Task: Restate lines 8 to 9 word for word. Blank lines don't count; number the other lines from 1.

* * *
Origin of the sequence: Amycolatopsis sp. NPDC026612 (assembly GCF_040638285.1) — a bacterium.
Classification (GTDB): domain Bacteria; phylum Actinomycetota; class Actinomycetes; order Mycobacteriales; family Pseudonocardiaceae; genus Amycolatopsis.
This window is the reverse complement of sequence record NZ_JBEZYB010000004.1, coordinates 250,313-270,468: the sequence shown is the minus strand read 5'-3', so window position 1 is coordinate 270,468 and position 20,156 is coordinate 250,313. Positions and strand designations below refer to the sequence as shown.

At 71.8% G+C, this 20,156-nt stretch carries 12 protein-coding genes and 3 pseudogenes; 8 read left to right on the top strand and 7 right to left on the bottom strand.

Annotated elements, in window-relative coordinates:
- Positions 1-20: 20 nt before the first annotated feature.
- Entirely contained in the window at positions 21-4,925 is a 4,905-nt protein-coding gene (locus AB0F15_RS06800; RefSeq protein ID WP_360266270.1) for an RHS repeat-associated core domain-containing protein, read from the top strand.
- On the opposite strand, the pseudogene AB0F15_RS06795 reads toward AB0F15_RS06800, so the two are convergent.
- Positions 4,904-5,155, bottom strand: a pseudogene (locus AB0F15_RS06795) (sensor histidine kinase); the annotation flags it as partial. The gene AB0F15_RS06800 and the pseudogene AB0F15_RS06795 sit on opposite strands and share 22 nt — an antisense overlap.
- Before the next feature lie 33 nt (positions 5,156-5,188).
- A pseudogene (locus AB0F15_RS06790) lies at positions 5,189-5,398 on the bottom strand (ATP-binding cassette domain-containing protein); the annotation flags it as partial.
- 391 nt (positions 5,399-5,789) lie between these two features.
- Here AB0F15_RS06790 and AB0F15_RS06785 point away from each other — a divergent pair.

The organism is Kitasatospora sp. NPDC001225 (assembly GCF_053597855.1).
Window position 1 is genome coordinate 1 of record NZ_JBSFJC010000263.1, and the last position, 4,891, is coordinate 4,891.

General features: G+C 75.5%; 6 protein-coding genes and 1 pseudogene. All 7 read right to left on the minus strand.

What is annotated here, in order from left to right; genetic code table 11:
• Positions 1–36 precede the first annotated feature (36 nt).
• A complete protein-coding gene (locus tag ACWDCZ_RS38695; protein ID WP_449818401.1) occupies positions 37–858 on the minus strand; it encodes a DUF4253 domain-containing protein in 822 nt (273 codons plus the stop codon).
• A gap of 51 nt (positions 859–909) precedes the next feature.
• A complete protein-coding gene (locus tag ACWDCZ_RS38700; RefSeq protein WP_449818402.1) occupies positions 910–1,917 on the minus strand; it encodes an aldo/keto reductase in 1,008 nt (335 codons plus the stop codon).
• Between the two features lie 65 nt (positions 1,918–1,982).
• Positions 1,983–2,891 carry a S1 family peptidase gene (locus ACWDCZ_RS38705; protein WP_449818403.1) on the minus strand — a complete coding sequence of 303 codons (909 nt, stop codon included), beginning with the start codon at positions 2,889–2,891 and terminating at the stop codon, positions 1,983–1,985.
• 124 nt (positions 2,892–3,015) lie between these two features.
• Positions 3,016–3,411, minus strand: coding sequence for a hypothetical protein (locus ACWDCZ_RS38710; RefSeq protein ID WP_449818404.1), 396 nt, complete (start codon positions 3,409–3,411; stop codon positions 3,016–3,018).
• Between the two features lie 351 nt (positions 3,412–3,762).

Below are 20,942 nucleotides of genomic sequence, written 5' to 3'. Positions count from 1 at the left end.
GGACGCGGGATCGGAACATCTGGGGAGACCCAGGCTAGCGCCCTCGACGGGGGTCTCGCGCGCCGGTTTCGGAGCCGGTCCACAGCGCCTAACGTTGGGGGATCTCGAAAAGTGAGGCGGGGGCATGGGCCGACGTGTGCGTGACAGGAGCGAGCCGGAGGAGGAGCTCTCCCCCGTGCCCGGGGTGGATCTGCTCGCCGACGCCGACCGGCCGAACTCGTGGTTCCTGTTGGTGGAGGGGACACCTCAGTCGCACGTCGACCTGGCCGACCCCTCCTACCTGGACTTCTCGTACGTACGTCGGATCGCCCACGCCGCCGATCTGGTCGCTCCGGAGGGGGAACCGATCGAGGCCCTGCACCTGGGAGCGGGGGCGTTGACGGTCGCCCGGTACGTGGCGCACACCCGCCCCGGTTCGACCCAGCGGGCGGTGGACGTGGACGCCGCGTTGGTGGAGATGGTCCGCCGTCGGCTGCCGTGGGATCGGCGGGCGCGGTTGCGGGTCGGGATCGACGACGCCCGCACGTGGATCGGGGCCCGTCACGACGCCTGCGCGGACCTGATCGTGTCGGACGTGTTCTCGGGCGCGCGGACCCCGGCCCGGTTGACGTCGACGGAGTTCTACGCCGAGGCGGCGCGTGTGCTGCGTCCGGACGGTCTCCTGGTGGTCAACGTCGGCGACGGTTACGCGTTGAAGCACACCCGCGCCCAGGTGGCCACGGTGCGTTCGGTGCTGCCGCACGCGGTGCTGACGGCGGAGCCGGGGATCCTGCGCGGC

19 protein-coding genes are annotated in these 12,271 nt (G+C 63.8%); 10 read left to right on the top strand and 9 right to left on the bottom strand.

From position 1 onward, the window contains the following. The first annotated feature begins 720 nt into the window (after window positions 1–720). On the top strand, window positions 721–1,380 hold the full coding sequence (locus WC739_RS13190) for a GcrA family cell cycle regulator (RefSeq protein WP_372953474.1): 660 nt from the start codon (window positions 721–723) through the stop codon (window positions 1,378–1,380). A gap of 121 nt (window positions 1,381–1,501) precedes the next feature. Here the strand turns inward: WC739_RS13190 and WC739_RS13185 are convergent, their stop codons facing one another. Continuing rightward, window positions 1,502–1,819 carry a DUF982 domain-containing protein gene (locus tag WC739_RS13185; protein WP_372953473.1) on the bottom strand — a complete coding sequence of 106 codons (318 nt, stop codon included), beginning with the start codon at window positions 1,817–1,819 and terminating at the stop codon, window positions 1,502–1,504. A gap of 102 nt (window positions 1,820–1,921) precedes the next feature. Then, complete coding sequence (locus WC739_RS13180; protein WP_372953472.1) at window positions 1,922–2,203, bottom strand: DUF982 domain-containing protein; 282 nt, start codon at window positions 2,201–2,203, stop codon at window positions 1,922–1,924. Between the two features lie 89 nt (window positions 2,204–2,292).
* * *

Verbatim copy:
- On the opposite strand, the pseudogene AB0F15_RS06795 reads toward AB0F15_RS06800, so the two are convergent.
- Positions 4,904-5,155, bottom strand: a pseudogene (locus AB0F15_RS06795) (sensor histidine kinase); the annotation flags it as partial. The gene AB0F15_RS06800 and the pseudogene AB0F15_RS06795 sit on opposite strands and share 22 nt — an antisense overlap.